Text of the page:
ok so you have previously had the rent registered by the rent office, who are bound by the maximum fair rents order, which limits the increase by the change in RPI over 2 years +5%.

                      But did you follow this newly registered rent (2 years ago) by a valid notice of increase, correctly served? simply re registering the rent is not enough to validate the increase, a notice must be served, assuming the tenancy is no longer in the contractual stage.

                      If the dates are even slightly out relating to when the notice is served, the date of registration or the date the increase takes effect it will not be valid.

                      DJB has explained in an earlier post the process re. possible possession, but the key thing for you is to write to the tenant to ask why the rent is not being paid first.

                      But did you follow the correct procedure following the registration of rent 2 years ago and or more recently if there has been another registration?

                      Comment


                      • #12
                        The rent was set correctly (not by me) in 1999. I applied again in 2003 only for the rent to be set at the same level, therefore meaning no increase AT ALL from 1999-2005 (during this time the property value has doubled).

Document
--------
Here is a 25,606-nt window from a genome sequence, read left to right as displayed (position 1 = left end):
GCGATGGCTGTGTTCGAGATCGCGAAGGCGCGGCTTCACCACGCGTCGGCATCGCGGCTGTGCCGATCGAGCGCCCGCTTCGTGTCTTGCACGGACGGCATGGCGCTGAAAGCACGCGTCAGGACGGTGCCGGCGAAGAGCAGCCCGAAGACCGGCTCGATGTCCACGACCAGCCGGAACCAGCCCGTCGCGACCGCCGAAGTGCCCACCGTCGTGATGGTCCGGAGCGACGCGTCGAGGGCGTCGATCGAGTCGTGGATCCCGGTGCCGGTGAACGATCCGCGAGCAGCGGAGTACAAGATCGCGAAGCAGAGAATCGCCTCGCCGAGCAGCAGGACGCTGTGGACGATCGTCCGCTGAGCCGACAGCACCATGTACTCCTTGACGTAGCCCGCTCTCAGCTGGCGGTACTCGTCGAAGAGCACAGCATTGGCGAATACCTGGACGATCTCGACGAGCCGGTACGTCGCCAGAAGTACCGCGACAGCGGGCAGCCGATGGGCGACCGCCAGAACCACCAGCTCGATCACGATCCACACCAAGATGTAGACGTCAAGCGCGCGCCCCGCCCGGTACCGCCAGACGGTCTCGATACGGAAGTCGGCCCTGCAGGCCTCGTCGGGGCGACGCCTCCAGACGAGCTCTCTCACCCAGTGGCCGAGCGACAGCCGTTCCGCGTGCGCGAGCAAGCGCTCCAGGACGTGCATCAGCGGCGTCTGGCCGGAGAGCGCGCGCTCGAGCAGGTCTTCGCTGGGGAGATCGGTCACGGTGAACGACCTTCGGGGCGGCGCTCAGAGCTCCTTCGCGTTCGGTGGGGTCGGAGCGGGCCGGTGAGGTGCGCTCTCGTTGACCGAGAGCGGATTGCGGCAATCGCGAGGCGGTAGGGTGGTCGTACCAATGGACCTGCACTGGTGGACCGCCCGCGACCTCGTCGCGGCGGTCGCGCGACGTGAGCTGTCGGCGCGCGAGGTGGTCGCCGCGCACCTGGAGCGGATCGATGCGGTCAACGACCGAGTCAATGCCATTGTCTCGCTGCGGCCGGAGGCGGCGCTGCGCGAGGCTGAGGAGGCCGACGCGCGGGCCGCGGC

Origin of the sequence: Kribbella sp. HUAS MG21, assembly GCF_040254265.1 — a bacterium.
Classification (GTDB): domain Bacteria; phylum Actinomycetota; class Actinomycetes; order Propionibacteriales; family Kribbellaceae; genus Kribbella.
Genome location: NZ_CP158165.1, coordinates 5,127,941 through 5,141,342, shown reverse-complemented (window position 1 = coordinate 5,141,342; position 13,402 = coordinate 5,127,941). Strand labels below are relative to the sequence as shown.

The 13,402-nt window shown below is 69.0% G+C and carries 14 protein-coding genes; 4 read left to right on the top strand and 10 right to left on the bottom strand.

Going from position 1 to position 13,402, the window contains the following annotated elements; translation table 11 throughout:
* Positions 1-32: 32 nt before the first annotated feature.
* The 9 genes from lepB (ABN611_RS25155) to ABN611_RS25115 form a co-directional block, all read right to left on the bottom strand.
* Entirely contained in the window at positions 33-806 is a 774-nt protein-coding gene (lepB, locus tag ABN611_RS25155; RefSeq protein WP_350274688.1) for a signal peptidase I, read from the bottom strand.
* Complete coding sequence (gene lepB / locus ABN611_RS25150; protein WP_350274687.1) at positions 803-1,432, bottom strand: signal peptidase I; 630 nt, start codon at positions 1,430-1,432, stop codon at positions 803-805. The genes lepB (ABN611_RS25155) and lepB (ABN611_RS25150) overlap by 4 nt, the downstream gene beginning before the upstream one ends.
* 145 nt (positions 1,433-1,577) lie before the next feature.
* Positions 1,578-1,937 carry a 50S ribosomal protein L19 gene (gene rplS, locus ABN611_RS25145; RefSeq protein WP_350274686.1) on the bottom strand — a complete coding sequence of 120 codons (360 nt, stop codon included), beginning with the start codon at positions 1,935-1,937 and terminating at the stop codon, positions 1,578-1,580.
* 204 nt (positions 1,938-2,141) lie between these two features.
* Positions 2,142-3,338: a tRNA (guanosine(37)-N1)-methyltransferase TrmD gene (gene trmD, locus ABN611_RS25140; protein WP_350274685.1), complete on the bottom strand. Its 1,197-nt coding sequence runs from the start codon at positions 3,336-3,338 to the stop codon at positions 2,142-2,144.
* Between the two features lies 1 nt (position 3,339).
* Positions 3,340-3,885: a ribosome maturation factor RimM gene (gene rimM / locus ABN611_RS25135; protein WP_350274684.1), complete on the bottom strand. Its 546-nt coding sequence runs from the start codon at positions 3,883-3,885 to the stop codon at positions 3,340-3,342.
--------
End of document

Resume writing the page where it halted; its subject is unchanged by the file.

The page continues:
I have just applied to the rent office again only to be told it is too soon, even though I applied in June 2003, their reply was not forthcoming until late November 2003 and now I can't re-apply until 2 years have elapsed, so I lose yet another 6 months. This is quite the most ridiculous and unfair situation I could be in.

                        I am not a wealthy person but I have one real asset - this property, which I can neither sell nor get a sensible rent for, while my family struggle.

                        Ridiculous

                        Comment


                        • #13
                          From reading your posts I get the impression that you have misinterpreted the procedure of rent registration re. rent act tenancies. firstly I suggest you download and read the following from the OPDM website regarding regulated tenancies:

                          http://www.odpm.gov.uk/stellent/grou...use_601819.pdf

                          A new rent can be registerted every 2 years but the landlord may apply 3 months in advance. The new registration will be then 2 years after the last. I assume the 3 months is to allow for administration etc. You need to look at your last certificate of fair rent and check the date of registration, then add 2 years that will be your earliest date for a new registration but you may apply 3 months before. From what you say in your post it appears you just have to wait until late August this year before re applying thats all not another 2 years.

                          The registration MUST be followed by a statutory notice of increase. In order for the notice to be valid the correct form must be used, and filled in correctly with regard to names, addresses, dates of service and registration including the date on which the new rent takes effect. This could be different to the date of registration depending on when the notice was issued. If it is not valid the tenant need not pay the increase.

                          Once again I ask did you (not the rent officer) serve a statutory notice of increase on the tenant when you previously registered the rent in 1999 and 2003?